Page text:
September 21, 2016
BUILDING A PRESENCE – BRANDING ON CAMPUS
Creating a campus presence takes more than an annual information session, fancy posters or submitting a posting on a campus job-site. Students are looking for multiple touch-points and proof that individuals with similar background have not only been recently hired by the organization but also are doing well and are happy with their choice. In the same way that hiring managers are expecting previous examples of scope and accomplishments from candidates during the interview, the candidates are expecting real-life stories when learning about the company and types of people they hire. Communicating this well is key for campus recruiting success.
Post opportunities on-line with the campus provided job web site to make it easy for students to see that you are serious about hiring. Take your organization to a campus information/recruiting session this fall. Book early to ensure that space is available. Plan to provide students with representatives that are patient and knowledgeable enough to answer a wide variety of questions. Bring out your best reps, including alumni. Don’t expect that students have heard of your organization since many organizations are represented at these campus events. The closing dates for posted opportunities should be shortly after the campus event so that the momentum is not lost.
Be prompt with your hiring process. Candidates are easily frustrated by inconsistent communication on time lines for interviews and offers. Additionally, discouraged candidates are quick to spread the word. If the process falls behind schedule, chances are that your top candidate has already been hired by somebody else – or will simply reject your offer. If you do run into delays – keep candidates in the loop.
Throughout the year, connect with relevant student clubs. This will give you an opportunity to access student leaders and interact with these “most wanted” candidates multiple times. Participate in numerous club activities as a guest speaker or a panel member. Sponsor an event or retreat that helps club leaders to pass their knowledge on to future leaders.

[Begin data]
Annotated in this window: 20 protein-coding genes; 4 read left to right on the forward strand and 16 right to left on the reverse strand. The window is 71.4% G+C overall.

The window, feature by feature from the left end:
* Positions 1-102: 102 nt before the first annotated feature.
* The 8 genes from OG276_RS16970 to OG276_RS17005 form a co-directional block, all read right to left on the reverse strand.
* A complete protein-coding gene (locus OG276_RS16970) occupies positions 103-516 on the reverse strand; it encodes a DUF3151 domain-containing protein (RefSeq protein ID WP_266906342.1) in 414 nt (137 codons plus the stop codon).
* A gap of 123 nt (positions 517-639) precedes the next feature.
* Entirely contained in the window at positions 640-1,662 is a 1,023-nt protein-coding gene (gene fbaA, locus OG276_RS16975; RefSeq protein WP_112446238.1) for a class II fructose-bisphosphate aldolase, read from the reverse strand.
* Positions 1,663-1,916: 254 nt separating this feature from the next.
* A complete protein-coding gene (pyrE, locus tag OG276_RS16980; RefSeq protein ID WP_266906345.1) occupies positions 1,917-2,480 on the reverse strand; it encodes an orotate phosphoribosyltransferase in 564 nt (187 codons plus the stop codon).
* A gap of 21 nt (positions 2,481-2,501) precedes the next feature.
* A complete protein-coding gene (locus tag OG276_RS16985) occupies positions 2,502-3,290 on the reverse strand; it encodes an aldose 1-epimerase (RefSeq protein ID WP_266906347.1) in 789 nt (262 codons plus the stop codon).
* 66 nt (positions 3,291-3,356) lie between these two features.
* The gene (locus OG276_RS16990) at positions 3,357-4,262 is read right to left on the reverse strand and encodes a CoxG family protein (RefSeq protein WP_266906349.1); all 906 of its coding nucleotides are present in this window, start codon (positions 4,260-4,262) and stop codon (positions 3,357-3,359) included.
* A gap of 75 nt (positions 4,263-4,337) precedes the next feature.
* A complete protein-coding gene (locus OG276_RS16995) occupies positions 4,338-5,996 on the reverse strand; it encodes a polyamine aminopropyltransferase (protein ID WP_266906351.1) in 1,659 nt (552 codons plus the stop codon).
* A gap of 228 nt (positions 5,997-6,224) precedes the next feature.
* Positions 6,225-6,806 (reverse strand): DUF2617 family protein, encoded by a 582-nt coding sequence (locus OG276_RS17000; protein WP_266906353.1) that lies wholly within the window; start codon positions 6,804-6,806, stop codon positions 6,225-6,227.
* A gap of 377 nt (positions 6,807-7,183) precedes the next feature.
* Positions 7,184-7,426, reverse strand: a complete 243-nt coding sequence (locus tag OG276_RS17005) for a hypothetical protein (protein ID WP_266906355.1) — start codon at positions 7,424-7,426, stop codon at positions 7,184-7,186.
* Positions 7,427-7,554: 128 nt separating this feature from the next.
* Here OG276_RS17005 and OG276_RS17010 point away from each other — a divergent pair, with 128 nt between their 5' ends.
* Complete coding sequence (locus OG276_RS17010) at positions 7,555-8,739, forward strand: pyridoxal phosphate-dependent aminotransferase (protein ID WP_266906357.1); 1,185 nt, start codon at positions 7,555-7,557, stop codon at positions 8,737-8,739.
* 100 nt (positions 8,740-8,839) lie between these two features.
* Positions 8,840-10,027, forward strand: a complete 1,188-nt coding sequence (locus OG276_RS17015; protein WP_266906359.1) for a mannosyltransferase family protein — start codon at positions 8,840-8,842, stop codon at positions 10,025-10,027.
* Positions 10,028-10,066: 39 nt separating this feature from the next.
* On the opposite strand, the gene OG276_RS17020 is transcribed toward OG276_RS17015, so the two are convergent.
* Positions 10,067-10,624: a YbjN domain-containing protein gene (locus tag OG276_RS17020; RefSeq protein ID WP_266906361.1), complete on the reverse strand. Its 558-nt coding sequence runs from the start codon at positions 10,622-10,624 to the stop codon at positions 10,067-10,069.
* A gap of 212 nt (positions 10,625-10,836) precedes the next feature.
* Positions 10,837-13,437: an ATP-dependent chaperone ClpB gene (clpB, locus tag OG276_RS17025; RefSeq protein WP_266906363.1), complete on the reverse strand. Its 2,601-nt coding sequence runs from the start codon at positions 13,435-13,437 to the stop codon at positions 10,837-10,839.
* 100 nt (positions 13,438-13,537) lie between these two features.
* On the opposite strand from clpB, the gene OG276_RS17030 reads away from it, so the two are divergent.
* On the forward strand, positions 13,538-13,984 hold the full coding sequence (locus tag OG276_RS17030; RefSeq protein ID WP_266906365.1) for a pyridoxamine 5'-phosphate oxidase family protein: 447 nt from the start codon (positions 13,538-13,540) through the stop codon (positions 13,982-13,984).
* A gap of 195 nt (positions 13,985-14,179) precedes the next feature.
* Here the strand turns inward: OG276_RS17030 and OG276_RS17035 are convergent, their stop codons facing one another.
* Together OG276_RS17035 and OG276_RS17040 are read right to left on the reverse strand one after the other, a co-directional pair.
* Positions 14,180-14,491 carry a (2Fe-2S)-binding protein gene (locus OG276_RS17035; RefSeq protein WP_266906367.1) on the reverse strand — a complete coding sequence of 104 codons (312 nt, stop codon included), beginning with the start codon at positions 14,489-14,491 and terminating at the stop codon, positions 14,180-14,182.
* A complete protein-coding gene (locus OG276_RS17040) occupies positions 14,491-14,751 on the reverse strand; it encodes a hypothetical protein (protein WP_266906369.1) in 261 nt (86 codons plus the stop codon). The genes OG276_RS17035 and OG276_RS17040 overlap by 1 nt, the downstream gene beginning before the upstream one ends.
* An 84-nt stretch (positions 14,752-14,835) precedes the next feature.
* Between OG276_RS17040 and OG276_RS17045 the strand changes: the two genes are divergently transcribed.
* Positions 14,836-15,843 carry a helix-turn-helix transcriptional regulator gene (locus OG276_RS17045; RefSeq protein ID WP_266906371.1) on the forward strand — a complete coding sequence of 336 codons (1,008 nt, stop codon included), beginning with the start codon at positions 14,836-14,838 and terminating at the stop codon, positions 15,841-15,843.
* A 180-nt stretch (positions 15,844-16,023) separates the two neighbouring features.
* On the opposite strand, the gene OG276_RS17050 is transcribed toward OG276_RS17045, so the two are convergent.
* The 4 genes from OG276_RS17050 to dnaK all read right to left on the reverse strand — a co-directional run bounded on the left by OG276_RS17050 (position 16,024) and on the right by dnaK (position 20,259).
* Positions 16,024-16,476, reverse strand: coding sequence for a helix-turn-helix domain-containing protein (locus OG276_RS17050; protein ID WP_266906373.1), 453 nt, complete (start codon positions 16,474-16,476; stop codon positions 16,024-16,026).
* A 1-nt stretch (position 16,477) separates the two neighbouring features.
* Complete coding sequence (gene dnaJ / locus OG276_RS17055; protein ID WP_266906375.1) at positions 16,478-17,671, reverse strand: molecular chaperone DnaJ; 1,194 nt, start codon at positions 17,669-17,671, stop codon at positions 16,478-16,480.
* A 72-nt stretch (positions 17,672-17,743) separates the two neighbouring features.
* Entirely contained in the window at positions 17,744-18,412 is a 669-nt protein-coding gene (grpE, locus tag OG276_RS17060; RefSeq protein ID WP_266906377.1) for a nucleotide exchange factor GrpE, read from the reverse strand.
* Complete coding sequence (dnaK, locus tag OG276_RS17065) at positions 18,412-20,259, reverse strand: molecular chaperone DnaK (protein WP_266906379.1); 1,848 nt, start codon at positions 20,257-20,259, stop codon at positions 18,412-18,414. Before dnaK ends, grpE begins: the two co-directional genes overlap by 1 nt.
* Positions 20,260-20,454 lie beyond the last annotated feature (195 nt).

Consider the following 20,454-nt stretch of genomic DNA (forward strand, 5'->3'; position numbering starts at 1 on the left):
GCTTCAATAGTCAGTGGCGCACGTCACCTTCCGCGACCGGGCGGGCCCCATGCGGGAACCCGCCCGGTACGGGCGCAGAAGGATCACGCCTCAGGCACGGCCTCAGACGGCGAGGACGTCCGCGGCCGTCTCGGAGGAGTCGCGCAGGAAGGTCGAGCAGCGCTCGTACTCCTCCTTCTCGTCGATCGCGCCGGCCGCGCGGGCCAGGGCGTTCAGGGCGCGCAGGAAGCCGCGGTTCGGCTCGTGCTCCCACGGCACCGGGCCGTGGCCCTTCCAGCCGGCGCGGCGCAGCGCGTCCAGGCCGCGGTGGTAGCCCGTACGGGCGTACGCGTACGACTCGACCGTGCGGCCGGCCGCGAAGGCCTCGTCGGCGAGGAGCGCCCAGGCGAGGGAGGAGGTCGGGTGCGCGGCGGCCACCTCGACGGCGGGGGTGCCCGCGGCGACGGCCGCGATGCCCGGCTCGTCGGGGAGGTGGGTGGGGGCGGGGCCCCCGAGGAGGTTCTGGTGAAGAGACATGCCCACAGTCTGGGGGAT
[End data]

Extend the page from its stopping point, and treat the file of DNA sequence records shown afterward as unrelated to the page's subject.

For campus recruiting events and interviews, choose staff members from your organization who can relate to the students either by having similar interests or similar educational backgrounds. If your target is a more mature student group, such as MBAs, take senior management to represent your organization. Nothing demonstrates commitment better than a senior level executive sharing their perspective with students.
Liaise with the career centre staff such as co-op coordinators and career advisers to let them know what kind of opportunities your organization has. The best time to do this is during the summer when planning for the career related programming takes place. If campus career advisors have a clear understanding of ideal candidate requirements, career paths within your organization, and compensation levels, they can encourage the right kind of individuals to apply for your opening. If you are establishing or fine-tuning a leadership management program, by consulting career centers and getting their feedback, may help you to avoid costly mistakes. Find out what kind of activities each career centre organizes for the students. These may include mock-interviews, information sessions on different industries, and even mentorship programs where students are matched with senior level decision makers. All of these are opportunities for your company to build a presence in a simple and cost effective way.
About the Author:
The Sauder School of Business, Business Career Centre provides business community with professional recruitment services and access to a pool of qualified candidates from Canada’s leading academic business school linking organization with the students and the Alumni of the School. Marja Harmer works closely with MBA students, enabling them to reach their career related goals as well as manages career related programming for the full-time and part-time MBAs at the Business Career Centre.